Mid Staffs scandal: Blame staff cuts Not nurses

by Daphne Liddle

HEALTH Secretary Jeremy Hunt last week delivered his response to the Francis Inquiry into the reasons for the shocking failings at the Mid Staff NHS Trust by focussing on the failings of nurses and managers rather than the shortages of staff due to budgetary cuts and the culture of putting targets above patient welfare.

He proposed making student nurses spend a year working as nursing assistants on the wards before beginning the academic part of their training. This will not necessarily make a lot of difference as student nurses already have to spend 50 per cent of their training time on hospital wards.

And there is no nurse in the world who can give adequate care, compassion and attendance to up to 30 patients at once, all needing help with eating, toileting, medication and someone to talk to. Hunt did admit that the response to the Francis Inquiry will require the recruitment of a lot more nurses but did not say how this would be funded.

He did threaten to “blacklist” managers who fail to meet adequate standard on the wards so they could not simply go from one disaster and immediately find another job in the NHS. But he did not promise any help for managers in stretching inadequate budgets and a system where usurious PFI fat cats must be paid before nurses and doctors. Nor did he say the Government would drop the £20 billion in savings currently being imposed on the NHS.

He promised to create a Commissioner of Health to inspect hospitals equivalent to the education watchdog Ofsted, which would have the power to order improvements or even put a hospital into administration.

This of course would be a swift road to privatisation as one foundation trust after another would fail at the impossible task of balancing the books.

Hunt, along with Cameron, Osborne and the rest of the crew could claim this proves the NHS is economically not viable and throw all health care over to market forces.

The inspection system that actually worked — the Community Health Councils, which the Francis Report acknowledged would have spotted the problems at the Mid Staffs long before the Government did, and would have had the power to insist on changes — failed to get a mention from Hunt.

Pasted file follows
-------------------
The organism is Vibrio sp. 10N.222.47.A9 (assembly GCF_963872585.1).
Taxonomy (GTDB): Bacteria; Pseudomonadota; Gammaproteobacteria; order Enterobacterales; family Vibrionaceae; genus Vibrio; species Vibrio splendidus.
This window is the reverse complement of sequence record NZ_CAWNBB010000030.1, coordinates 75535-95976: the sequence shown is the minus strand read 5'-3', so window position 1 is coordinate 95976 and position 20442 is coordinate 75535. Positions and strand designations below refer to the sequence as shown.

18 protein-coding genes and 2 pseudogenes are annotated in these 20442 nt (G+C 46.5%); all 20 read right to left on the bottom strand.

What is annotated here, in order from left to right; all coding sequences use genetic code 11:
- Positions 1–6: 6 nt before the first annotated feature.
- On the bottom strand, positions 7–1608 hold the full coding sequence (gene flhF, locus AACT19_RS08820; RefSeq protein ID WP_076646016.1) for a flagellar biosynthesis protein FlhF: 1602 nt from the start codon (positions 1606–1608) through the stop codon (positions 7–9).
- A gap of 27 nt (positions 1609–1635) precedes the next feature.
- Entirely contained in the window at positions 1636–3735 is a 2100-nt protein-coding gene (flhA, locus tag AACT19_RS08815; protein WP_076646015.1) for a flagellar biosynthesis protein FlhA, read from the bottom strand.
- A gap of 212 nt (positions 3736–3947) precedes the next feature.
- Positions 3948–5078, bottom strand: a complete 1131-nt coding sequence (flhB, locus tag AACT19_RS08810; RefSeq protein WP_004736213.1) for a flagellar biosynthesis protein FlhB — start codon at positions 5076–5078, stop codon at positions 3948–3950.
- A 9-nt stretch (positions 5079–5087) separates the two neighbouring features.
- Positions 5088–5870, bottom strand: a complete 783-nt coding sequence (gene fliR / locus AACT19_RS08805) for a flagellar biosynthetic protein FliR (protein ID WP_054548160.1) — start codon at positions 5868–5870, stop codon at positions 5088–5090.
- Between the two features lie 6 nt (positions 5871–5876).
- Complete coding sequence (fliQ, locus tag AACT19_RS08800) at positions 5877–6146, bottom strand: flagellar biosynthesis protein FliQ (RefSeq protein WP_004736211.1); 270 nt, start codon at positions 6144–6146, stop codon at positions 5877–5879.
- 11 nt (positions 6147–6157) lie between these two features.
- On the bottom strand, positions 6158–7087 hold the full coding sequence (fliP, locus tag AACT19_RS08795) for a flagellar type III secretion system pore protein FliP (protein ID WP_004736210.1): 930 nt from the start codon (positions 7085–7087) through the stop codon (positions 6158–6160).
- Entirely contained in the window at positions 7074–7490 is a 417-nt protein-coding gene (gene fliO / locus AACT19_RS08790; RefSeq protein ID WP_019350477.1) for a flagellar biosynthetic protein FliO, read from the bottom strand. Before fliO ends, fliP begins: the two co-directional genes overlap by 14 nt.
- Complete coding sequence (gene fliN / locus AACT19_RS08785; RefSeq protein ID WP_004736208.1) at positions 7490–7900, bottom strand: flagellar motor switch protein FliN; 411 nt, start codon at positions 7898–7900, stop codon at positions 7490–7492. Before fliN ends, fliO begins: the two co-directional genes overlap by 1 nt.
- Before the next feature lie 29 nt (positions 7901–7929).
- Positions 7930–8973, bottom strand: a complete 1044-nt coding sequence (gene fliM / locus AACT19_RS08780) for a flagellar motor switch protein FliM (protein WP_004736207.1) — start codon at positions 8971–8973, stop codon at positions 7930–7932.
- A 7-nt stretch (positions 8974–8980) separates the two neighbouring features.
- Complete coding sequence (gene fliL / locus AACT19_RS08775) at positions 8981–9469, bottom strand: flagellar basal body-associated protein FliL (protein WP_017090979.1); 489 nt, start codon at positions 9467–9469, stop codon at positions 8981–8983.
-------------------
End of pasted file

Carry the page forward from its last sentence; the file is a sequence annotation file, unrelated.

Health service unions were critical of Hunt’s proposals. Unite head of health Rachael Maskell said: “Jeremy Hunt’s continual failure to understand how the NHS works and the drivers needed to change the culture of the NHS is reflected in his announcement today.

“He has presented no evidence as to how putting nurses in training — just one profession in the NHS — into the healthcare assistant role will change the culture in the NHS. Healthcare assistants need to be recognised as a profession in their own right and regulated accordingly.

“There are issues of training, supervision and resources that need to be addressed if student nurses are going to spend more time on the frontline.

“The serious issues of creating an enabling culture to help NHS staff reach their potential was not addressed either by Hunt.

“He has also ignored the central thrust of the Francis report to enable patients and staff to whistle-blow, without repercussions, and to guarantee that their concerns will be investigated and appropriate change enforced.”

Christina McAnea, Unison head of health, said: “It is only right that the lessons of Mid Staff are learned, for all the patients who died and for their relatives.

“Nurses and other healthcare staff are crying out for safe staffing levels and for wards to have the right skills mix. Patients are suffering because this is not happening — the Government has to start listening to health workers who have repeatedly raised these concerns.

“Instead of giving nurses their backing, the government is constantly running them down. It must be recognised that day in day out the NHS and its staff deliver excellent care in hospitals across the country.”

The union called for full registration of healthcare assistants, not just minimum standards of training and warned that without adequate funding, this would fail.